United States Coast Guard Academy - Tide Rips Yearbook (New London, CT)

 - Class of 1961

Page 1 of 380

 

United States Coast Guard Academy - Tide Rips Yearbook (New London, CT) online yearbook collection, 1961 Edition, Cover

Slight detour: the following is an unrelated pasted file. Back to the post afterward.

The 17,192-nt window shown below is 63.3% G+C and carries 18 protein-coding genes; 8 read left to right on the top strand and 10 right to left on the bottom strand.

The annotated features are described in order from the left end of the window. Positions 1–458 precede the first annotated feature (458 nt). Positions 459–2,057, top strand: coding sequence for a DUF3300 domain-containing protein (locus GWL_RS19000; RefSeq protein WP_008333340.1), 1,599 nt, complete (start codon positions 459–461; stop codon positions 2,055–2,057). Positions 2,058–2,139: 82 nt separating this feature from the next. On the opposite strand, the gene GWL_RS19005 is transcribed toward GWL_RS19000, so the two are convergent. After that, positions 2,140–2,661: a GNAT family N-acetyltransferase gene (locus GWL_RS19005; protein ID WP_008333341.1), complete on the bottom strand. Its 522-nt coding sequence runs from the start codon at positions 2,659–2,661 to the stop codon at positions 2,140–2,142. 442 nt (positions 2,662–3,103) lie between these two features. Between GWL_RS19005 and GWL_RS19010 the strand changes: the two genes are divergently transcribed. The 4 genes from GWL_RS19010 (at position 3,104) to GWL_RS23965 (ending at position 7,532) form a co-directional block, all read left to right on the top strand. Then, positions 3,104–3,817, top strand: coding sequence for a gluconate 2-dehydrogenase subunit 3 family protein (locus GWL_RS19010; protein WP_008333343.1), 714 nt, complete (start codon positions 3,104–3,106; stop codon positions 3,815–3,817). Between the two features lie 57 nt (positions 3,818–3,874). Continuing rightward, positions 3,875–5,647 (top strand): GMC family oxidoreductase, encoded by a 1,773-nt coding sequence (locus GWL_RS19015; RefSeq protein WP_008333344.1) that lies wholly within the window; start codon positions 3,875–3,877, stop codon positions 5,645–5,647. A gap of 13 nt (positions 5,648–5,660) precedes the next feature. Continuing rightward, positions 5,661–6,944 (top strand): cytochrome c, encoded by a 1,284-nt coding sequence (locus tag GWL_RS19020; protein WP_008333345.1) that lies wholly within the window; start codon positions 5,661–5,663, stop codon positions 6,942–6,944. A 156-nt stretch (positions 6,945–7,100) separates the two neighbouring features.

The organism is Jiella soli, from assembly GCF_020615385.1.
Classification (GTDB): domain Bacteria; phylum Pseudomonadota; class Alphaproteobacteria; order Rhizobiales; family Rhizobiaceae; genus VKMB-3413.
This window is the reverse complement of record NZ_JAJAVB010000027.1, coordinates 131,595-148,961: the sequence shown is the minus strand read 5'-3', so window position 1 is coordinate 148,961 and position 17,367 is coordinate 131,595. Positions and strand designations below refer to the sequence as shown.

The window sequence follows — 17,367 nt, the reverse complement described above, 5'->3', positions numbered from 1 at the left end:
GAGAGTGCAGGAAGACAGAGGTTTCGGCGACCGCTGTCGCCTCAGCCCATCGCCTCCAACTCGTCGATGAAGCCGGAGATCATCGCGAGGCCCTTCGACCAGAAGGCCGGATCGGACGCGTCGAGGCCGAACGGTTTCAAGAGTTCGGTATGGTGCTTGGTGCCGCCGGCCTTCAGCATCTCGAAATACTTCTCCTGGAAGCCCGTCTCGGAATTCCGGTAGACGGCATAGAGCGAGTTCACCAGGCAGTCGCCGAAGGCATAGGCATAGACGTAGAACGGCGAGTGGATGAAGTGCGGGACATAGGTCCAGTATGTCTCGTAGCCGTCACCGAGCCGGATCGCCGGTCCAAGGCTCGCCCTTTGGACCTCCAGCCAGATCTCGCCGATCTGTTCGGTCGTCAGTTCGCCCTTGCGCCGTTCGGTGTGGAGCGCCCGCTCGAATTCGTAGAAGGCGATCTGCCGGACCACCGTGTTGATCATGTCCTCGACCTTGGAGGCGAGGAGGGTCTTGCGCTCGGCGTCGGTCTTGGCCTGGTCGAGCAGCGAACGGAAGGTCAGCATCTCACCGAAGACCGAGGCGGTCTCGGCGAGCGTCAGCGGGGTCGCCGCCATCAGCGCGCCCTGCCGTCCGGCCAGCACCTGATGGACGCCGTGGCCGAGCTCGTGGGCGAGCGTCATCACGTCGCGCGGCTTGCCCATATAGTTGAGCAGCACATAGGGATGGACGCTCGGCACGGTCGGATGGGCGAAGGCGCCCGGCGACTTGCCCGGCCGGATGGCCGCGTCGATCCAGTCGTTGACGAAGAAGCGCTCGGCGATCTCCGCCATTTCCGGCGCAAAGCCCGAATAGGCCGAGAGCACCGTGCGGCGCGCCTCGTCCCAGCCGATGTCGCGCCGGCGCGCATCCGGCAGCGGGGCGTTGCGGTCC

Cover



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Text from Pages 1 - 380 of the 1961 volume: